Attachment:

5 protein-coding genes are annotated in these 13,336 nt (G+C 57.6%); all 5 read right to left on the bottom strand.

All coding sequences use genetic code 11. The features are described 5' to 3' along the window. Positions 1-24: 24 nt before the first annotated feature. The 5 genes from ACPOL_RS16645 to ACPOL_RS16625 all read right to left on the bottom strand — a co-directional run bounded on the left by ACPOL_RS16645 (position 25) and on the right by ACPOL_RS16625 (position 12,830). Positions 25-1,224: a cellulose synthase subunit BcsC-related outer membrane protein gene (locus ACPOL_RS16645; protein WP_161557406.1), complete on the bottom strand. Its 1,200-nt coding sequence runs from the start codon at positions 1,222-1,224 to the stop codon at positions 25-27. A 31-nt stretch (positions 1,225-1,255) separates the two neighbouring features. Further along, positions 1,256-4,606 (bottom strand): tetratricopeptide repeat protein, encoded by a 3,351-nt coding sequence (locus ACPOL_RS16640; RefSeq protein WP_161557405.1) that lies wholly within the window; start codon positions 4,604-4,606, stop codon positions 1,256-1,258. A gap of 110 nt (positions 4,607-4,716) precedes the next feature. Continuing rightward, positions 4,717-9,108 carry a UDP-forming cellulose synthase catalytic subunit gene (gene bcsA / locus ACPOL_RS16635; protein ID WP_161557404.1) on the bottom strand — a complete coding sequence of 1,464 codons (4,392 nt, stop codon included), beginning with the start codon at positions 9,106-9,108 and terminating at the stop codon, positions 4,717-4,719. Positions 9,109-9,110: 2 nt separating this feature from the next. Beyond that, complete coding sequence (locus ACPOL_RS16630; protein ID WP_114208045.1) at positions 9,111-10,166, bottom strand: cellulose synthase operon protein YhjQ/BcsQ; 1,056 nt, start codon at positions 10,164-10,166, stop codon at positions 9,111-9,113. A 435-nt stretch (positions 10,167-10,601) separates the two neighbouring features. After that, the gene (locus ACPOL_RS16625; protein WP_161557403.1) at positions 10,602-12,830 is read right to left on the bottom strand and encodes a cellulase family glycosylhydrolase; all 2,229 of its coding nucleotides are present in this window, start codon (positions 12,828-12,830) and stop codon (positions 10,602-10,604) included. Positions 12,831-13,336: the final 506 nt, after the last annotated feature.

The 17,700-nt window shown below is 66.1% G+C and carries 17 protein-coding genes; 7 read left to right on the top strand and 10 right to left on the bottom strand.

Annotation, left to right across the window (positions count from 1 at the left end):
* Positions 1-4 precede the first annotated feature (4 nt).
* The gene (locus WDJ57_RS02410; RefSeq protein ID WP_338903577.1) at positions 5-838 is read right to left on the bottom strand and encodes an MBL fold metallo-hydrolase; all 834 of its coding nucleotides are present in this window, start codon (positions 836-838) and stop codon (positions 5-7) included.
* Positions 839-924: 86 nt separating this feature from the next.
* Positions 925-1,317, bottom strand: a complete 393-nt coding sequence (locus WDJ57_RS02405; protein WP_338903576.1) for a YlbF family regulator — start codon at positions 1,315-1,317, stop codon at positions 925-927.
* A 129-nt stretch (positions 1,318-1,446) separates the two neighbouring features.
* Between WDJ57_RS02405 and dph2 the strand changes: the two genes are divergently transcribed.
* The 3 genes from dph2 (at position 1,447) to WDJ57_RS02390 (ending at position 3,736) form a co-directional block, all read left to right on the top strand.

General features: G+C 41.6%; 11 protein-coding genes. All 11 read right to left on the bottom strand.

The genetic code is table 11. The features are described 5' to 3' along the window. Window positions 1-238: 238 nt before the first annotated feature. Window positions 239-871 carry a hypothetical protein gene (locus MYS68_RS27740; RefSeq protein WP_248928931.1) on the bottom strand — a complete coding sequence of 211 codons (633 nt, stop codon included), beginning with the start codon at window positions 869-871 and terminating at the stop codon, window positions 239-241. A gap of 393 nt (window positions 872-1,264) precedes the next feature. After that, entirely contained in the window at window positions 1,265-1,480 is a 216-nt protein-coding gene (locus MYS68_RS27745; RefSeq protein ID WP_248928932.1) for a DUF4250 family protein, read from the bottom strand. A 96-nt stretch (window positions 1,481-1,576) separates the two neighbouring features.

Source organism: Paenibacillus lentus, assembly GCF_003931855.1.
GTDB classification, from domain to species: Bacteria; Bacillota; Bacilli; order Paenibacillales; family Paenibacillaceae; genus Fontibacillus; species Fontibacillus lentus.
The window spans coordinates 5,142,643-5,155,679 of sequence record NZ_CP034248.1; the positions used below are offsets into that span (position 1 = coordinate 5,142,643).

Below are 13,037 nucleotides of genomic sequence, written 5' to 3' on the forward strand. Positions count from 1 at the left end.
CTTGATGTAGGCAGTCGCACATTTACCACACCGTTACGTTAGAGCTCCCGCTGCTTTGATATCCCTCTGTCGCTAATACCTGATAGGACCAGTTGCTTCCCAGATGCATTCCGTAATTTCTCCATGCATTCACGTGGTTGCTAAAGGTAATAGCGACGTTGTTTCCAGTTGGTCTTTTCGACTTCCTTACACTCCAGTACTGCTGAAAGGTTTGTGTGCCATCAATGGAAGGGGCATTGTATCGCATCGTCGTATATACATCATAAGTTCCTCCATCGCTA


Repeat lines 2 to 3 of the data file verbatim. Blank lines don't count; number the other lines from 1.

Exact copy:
All coding sequences use genetic code 11. The features are described 5' to 3' along the window. Positions 1-24: 24 nt before the first annotated feature. The 5 genes from ACPOL_RS16645 to ACPOL_RS16625 all read right to left on the bottom strand — a co-directional run bounded on the left by ACPOL_RS16645 (position 25) and on the right by ACPOL_RS16625 (position 12,830). Positions 25-1,224: a cellulose synthase subunit BcsC-related outer membrane protein gene (locus ACPOL_RS16645; protein WP_161557406.1), complete on the bottom strand. Its 1,200-nt coding sequence runs from the start codon at positions 1,222-1,224 to the stop codon at positions 25-27. A 31-nt stretch (positions 1,225-1,255) separates the two neighbouring features. Further along, positions 1,256-4,606 (bottom strand): tetratricopeptide repeat protein, encoded by a 3,351-nt coding sequence (locus ACPOL_RS16640; RefSeq protein WP_161557405.1) that lies wholly within the window; start codon positions 4,604-4,606, stop codon positions 1,256-1,258. A gap of 110 nt (positions 4,607-4,716) precedes the next feature. Continuing rightward, positions 4,717-9,108 carry a UDP-forming cellulose synthase catalytic subunit gene (gene bcsA / locus ACPOL_RS16635; protein ID WP_161557404.1) on the bottom strand — a complete coding sequence of 1,464 codons (4,392 nt, stop codon included), beginning with the start codon at positions 9,106-9,108 and terminating at the stop codon, positions 4,717-4,719. Positions 9,109-9,110: 2 nt separating this feature from the next. Beyond that, complete coding sequence (locus ACPOL_RS16630; protein ID WP_114208045.1) at positions 9,111-10,166, bottom strand: cellulose synthase operon protein YhjQ/BcsQ; 1,056 nt, start codon at positions 10,164-10,166, stop codon at positions 9,111-9,113. A 435-nt stretch (positions 10,167-10,601) separates the two neighbouring features. After that, the gene (locus ACPOL_RS16625; protein WP_161557403.1) at positions 10,602-12,830 is read right to left on the bottom strand and encodes a cellulase family glycosylhydrolase; all 2,229 of its coding nucleotides are present in this window, start codon (positions 12,828-12,830) and stop codon (positions 10,602-10,604) included. Positions 12,831-13,336: the final 506 nt, after the last annotated feature.

The 17,700-nt window shown below is 66.1% G+C and carries 17 protein-coding genes; 7 read left to right on the top strand and 10 right to left on the bottom strand.